A simple tip to deal with aggressive fermentation
Sometimes when brewing higher gravity beers, or if the wort temperature is too high at the start of the fermentation, the yeast can “go wild” and a very aggressive fermentation occurs. You will know that it happens when you see this kind of behavior a few hours after sealing the fermenter:
What happens here is that the yeast is “eating” the sugars very quickly and releasing a high volume of CO2. Think about it as if the yeast is gobbing down piles of beans and farting like crazy. All that CO2 needs to be released from the sealed fermenter, which is why we have a breather at the top.
The problem is when the CO2 volume is too high, a foam is created and will usually clog the breather, causing the breather to explode at some point and introducing oxygen back into the fermenter (which is not good). A very simple solution for a clogged breather is to replace it with an old school water cup breather: Stick a tube into where the fermenter fits at the top of the fermentation container, get a small container half filled with water and put the other end of the tube inside, next to the fermentation container. Make sure the water container is lower than the fermenter so water won’t move into the fermenter.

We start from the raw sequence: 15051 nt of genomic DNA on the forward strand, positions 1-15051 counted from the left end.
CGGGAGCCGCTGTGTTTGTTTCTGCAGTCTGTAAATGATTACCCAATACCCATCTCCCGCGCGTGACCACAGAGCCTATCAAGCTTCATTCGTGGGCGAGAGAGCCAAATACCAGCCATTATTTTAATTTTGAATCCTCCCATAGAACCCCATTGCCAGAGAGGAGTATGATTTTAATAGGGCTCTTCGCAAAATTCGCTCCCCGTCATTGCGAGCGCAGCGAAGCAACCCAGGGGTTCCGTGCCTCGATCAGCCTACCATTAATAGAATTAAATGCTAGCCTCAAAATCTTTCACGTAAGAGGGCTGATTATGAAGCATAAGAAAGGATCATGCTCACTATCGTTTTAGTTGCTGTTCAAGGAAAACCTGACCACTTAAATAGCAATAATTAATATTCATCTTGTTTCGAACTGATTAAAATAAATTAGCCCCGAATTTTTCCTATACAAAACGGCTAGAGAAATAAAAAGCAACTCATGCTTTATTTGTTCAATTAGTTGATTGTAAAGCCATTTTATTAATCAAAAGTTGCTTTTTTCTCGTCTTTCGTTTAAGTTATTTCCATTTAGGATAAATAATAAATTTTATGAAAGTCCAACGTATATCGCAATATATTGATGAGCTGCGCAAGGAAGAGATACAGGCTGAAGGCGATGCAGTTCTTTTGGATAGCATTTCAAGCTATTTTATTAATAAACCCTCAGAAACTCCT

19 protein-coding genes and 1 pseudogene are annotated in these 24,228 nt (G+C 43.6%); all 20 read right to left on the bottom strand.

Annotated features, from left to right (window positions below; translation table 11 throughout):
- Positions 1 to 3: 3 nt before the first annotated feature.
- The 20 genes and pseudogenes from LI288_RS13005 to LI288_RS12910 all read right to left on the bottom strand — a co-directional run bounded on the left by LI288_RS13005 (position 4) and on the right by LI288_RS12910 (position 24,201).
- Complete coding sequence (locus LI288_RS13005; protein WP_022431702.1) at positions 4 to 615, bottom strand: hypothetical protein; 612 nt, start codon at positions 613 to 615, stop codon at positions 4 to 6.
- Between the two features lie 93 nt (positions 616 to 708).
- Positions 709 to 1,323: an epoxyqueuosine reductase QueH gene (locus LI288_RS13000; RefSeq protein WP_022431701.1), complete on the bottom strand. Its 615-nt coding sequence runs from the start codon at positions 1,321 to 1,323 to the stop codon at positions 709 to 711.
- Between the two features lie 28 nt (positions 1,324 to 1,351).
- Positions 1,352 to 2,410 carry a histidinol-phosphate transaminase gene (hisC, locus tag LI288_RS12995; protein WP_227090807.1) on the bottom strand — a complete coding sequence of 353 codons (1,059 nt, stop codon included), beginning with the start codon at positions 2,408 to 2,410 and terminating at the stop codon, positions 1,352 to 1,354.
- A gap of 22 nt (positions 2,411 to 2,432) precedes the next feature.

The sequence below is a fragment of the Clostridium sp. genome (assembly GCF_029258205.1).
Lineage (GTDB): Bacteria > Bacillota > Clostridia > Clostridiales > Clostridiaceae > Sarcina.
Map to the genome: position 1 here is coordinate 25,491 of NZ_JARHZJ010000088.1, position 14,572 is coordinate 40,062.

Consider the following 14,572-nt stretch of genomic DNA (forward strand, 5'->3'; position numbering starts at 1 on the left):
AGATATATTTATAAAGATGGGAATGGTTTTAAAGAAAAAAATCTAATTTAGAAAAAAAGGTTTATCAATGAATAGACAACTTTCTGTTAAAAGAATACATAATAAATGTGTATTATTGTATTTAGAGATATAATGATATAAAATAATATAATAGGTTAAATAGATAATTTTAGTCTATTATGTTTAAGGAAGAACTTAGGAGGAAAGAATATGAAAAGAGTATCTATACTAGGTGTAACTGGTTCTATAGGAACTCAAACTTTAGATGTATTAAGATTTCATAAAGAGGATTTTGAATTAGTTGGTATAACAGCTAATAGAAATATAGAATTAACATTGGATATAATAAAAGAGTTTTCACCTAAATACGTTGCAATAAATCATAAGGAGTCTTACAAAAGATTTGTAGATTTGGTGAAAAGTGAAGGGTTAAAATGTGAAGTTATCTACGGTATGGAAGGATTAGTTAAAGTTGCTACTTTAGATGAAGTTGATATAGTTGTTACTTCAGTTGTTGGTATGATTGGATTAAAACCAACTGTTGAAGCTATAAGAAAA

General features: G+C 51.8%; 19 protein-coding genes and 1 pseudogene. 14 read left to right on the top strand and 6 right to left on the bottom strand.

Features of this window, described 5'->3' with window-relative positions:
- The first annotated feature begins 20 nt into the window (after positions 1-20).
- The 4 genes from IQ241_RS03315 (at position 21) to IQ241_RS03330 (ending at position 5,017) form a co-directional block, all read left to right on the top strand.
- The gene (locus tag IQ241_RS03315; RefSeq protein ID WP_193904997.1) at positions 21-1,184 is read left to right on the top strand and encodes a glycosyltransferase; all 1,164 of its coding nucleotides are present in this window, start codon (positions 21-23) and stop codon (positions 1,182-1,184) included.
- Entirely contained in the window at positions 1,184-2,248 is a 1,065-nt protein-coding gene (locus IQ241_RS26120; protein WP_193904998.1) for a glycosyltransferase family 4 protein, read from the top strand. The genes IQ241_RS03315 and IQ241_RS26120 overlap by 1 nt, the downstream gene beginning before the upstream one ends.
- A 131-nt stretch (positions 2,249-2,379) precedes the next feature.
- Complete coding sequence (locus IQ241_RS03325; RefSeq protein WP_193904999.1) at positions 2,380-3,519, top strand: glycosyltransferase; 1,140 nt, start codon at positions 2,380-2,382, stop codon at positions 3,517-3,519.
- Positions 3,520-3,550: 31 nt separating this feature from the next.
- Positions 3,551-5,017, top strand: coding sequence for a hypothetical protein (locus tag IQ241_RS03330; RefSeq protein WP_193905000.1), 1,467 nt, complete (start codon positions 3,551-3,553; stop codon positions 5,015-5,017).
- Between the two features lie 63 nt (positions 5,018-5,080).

This kind of “crude” breather allows the release of a lot of gas while preventing any oxygen from entering into the fermenter. Don’t believe me? Have a look at what my coffee porter did last time:
So don’t let your wild and aggressive fermentation ruin your beer and stain your walls, just change the breather and let the storm pass.
Do you have any horror stories about out of control fermentations?